There seem to be two schools of thought on Apple’s iPad. It’s either, “I want one because it’ll change the world.” Or, “the iPad will be a big flop and Apple is doomed.”
There is one school which hasn’t weighed in on the iPad divide—actual iPad customers. Time will tell what customers actually think about the iPad, but one thing is sure, according to some—Apple’s string of successes is about to come to an end. Oh, and the company is doomed.
Apple On Top Of The Mountain
How is it possible that the darling of the tech world and stock market could have a product flop? After all, Mac sales are at record levels, and Apple owns the highly profitable $1,000 and above market segment.
The iPod has been a rousing success for Apple.
Not only has the iPod given the company hundreds of millions of new customers, the halo effect helped to sell more Macs. The iTunes Store dominates online media sales.
The iPhone and iPod touch, along with the App Store, gave the cell phone world a new smart phone, and Apple got tens of millions new customers. Do the math. $40-billion in the bank. Growing market share. The highest customer service and satisfaction ratings in the industry.
Apple sits on top of the mountain. Steve Jobs has a golden touch. Apple products are hip, chic, trendy, and highly profitable. What could possibly go wrong?
Barbarians At The Gate
Some pundits point out that Apple has a few problems that no one is talking about. Are they so serious that now is the time to get rid of Apple stock? Is the end nigh? Scott Moritz in TheStreet.com:
It’s inevitable. The life cycle of tech giants is brilliant and brutally short. Today’s consumer electronics leaders are tomorrow’s fossils… Cool is the whipped confection that Jobs has built the Apple kingdom on, but even the sweetest empires fall.
In other words, Apple, according to Moritz, is doomed because, well, just because. Because every company that goes up also goes down. And, if Apple is up, what’s next? Down, right?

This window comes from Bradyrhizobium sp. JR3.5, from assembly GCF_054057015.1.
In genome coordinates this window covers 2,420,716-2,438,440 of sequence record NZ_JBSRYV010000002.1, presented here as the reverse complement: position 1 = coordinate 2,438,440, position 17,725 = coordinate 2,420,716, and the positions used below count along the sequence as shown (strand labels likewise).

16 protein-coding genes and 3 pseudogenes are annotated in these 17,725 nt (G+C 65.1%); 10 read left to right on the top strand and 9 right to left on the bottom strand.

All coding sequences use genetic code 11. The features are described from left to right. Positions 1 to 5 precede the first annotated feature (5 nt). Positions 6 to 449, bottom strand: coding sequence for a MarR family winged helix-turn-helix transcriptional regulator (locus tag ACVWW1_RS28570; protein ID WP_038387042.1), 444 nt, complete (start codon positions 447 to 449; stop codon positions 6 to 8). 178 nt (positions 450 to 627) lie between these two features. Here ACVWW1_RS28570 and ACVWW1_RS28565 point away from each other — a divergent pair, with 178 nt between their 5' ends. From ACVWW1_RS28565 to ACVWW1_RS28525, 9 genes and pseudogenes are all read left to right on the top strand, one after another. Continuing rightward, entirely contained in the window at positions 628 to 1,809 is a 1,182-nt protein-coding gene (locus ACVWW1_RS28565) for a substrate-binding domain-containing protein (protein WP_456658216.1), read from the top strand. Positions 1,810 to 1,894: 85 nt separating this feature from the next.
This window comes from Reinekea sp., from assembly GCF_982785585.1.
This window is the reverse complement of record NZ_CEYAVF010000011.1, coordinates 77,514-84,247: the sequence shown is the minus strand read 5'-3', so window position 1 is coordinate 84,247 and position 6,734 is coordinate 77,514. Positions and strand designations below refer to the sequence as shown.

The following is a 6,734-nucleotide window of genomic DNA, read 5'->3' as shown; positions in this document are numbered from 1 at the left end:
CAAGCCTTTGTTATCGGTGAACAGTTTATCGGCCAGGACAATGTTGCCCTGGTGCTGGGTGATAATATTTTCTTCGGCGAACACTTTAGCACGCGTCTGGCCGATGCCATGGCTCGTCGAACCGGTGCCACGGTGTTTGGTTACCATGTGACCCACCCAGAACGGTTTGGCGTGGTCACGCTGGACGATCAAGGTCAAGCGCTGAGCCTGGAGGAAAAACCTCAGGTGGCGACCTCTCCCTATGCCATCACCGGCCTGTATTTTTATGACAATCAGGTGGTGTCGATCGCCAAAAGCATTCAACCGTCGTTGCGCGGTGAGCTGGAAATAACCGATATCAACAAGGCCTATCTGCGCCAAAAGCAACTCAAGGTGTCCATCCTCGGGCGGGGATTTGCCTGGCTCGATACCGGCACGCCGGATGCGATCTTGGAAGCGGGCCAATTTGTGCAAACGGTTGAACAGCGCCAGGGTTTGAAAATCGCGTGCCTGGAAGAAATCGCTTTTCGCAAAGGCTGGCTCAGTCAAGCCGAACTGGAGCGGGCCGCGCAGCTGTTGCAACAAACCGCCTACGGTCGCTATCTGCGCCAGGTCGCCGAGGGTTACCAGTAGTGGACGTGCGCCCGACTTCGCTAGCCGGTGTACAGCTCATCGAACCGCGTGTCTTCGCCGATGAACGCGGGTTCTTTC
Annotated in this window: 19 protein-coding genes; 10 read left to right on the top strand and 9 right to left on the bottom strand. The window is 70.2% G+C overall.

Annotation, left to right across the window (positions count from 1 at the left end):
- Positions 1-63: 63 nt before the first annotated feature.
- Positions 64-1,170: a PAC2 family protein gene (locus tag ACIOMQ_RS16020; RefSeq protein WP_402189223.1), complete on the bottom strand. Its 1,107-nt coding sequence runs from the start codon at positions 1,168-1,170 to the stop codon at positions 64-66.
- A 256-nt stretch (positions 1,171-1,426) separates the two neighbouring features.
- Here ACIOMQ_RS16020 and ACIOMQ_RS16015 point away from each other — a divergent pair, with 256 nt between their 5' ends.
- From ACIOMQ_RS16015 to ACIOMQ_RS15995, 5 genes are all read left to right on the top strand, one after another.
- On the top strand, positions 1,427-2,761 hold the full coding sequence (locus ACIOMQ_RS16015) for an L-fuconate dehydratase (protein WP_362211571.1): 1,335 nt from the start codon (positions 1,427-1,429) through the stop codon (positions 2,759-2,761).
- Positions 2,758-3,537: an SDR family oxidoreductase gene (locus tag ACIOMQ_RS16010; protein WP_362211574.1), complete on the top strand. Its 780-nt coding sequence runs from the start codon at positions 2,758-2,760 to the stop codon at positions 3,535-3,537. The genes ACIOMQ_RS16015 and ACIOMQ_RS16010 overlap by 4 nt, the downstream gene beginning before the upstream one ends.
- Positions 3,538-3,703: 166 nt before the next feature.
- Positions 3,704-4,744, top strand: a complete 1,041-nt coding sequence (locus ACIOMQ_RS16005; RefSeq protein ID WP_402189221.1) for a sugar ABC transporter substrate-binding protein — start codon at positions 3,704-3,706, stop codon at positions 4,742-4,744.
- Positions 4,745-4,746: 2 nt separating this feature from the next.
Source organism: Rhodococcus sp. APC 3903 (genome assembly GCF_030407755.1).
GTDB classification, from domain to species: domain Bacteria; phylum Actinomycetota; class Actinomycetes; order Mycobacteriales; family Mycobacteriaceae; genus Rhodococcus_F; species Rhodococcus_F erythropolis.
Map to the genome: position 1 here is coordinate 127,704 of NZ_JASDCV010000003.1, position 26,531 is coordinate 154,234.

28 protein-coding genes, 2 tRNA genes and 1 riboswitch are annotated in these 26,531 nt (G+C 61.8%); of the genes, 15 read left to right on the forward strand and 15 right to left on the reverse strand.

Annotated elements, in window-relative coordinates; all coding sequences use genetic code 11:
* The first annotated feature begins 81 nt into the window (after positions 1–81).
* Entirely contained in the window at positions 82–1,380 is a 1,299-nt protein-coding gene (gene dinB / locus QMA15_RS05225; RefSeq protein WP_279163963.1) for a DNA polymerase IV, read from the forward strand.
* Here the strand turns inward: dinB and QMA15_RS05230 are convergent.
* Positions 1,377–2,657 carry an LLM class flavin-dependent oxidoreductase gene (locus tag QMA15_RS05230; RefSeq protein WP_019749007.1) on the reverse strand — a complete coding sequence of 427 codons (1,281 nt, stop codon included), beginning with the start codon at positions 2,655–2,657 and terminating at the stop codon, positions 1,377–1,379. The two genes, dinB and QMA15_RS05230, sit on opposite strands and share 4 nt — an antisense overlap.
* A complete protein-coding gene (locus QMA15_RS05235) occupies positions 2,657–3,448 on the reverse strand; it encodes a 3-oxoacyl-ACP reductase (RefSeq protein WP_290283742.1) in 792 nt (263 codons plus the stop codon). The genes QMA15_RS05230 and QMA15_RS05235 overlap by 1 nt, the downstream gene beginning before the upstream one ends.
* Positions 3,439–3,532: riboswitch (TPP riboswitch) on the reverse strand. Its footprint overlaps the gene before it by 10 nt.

Why? Moritz points out that you can buy two Windows 7 PCs for the same price as a Mac. Hmmmm. That’s a song I’ve heard before, yet Apple continues to sell more Macs than ever.
Other pundits point out that, yes, the iPhone and iPod touch are hot sellers, generating perhaps 80-million customers already, and nearly 60-percent gross margins, but Google one-upped Apple and gives the comparable Android operating system away for free.
Already Android smart phones are on the market with more features, bigger and brighter screens, thousands of apps, and lower prices. How can Apple compete against free? And, with just a few models, how can Apple compete against many dozens of Android smart phones and lower prices?
Moritz is sure that it’s Mac vs. Windows all over again. Apple’s smart phone bet looks good now, but the numbers don’t look good for the future. Or, do they?
The iPad Sky Is Falling
While Apple’s Mac, iPod, and iPhone business has no place to go but down, the savior, according to some, is the Jesus Pad. The iPad is the most expensive of netbooks but does less. It’s a very large iPod touch. Moritz knows the future:
The iPad is a disappointing effort that fails to live up to the hype. The iPad is both an oversized iPod Touch and an under-powered netbook.